Audrey Bowers is a junior English education major and writes "Adult-ish" for the Daily News. Her views do not necessarily agree with those of the newspaper. Write to Audrey at albowers3@bsu.edu.  

Audrey Bowers

2017 was a difficult year for most people, with tragedy sure to strike at any moment. At many times, it felt like the world was ending. 

To be honest, I didn’t have a lot of resolutions for 2018 because I was just trying to get through 2017. Of course I had goals for the new year, but they were mostly for survival: pay the bills on time, do well in my classes, keep reading and writing. 

It was a difficult year for me, but it wasn’t hopeless. I turned 20 years old and managed to “adult.” I moved off campus, made decisions, and started thinking seriously about who I wanted to become after graduation. I read 172 books, studied abroad in Ireland for three weeks during the summer, landed my dream internship at the Indiana Writers Center, managed to get on the Dean’s list three times, won NaNoWriMo and took on a bunch of other roles and responsibilities that I didn’t exactly have time for. It made me a better and more prepared person. Thinking of my future felt less daunting because of these experiences. 

Even though all of these good things happened, I still worried about so much, feeling like the weight of the world was upon my shoulders. I worried about what was happening on the news, what was coming next, what others thought of me, whether or not I was making the right decisions and who I was becoming in the process. It was all so uncertain and still is so uncertain even now. 

All of the good in my life seemed to be too good to be true. As a child, I grew up believing that good things didn’t happen to a person like me. To a certain extent, I felt like I didn’t deserve any of it. Whatever I accomplished felt like mere luck, rather than a result of anything that I did. The imposter syndrome I had was valid but it was almost destructive at times. Even though I was going above and beyond what was expected of me, I felt constant pressure to “get it together” and to be better, closer to some unattainable idea of perfection.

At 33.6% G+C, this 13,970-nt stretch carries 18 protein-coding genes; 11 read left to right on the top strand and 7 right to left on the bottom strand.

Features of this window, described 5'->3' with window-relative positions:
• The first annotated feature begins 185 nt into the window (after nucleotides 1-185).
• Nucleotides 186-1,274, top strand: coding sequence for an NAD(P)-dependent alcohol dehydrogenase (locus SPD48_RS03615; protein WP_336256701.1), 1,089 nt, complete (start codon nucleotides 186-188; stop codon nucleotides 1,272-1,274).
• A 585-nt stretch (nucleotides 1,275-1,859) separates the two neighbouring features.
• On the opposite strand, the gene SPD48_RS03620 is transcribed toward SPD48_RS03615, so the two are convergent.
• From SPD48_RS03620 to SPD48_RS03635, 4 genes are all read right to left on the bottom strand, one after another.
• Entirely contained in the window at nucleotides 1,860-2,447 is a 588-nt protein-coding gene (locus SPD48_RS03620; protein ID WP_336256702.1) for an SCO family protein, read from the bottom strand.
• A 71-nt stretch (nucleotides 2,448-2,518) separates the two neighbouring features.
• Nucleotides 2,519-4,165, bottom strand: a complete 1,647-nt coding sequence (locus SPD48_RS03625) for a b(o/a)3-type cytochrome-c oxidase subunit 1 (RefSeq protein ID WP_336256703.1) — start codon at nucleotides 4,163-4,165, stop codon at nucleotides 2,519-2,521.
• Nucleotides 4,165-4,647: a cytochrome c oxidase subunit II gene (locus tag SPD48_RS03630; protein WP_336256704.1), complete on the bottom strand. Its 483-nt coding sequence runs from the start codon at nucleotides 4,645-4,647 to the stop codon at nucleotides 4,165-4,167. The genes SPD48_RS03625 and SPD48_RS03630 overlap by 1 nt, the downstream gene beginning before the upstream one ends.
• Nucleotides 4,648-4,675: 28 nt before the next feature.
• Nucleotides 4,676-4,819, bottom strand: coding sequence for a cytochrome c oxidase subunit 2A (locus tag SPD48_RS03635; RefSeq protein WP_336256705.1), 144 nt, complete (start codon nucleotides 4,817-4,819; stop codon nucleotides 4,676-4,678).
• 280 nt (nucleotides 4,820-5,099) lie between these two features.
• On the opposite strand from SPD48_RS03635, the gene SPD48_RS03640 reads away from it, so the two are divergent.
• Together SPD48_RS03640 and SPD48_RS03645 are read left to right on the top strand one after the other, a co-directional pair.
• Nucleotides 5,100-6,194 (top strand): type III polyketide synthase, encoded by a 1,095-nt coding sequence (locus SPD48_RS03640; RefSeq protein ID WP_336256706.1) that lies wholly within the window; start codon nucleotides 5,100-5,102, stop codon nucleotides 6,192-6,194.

My whole world transformed this year, for better and for worse. 

I was becoming more independent.  I always wanted this: to just grow up already and not need anyone anymore. This came at a cost since sometimes I felt less connected to my friends and family. Time and time again, I felt completely alone and realized just how much I actually need other people.  

The time when I felt the most alone was in December, the weekend before finals week. My great aunt Sue passed away. She had lung cancer, but my mom thinks that she died from a heart attack. The details don’t matter; either scenario leads to her death. The whole family knew that it was coming, my aunt included. 

My aunt practically raised me. She was always there for me, allowing me to come to her home (my home) during breaks and by always being a phone call away. As a child, I thought that If anyone could live forever, it would be her. This loss devastated me and showed me how I could, would and should carry forward without her. It felt a lot like dragging my feet. The world had to continue without her, but there didn’t seem to be enough time to stop and remember what she meant to me. I pretended that everything was normal, doing my best to ace my finals like she would’ve wanted and stubbornly allowing myself to wallow in my grief in between. Eventually, it wouldn’t hurt so much. I just had to keep going. 

This year reminded me of my desire to live a meaningful and fulfilled life while I am alive. In order to have this kind of life, I must be brave, curious, assured and surrounded by people who want the best for me. I must be brave by facing what scares me the most, speaking up for what I care about, and chasing my dreams even if they terrify me. I must be curious by admitting that I don’t know everything and being willing to learn what I don’t know. I must be assured, doing my best to not believe the lies that come creeping in and believing that I am truly enough and that I deserve good things. I must be surrounded by people who want the best for me because I cannot possibly embark on this journey on my own. I must believe that most things will happen the way that they are supposed to even if they don’t happen in the way that I want them to. 

Most importantly, I must keep trying. Without effort, I won’t become the person that I am meant to be. That’s a given. 

2018 feels daunting. However, I know that I am capable of surviving. With enough optimism and with the refusal to give up and give in, I will be capable of thriving. I believe that we are all capable of thriving in our own way. We just have to keep trying when it feels like the world around us is telling us to give up.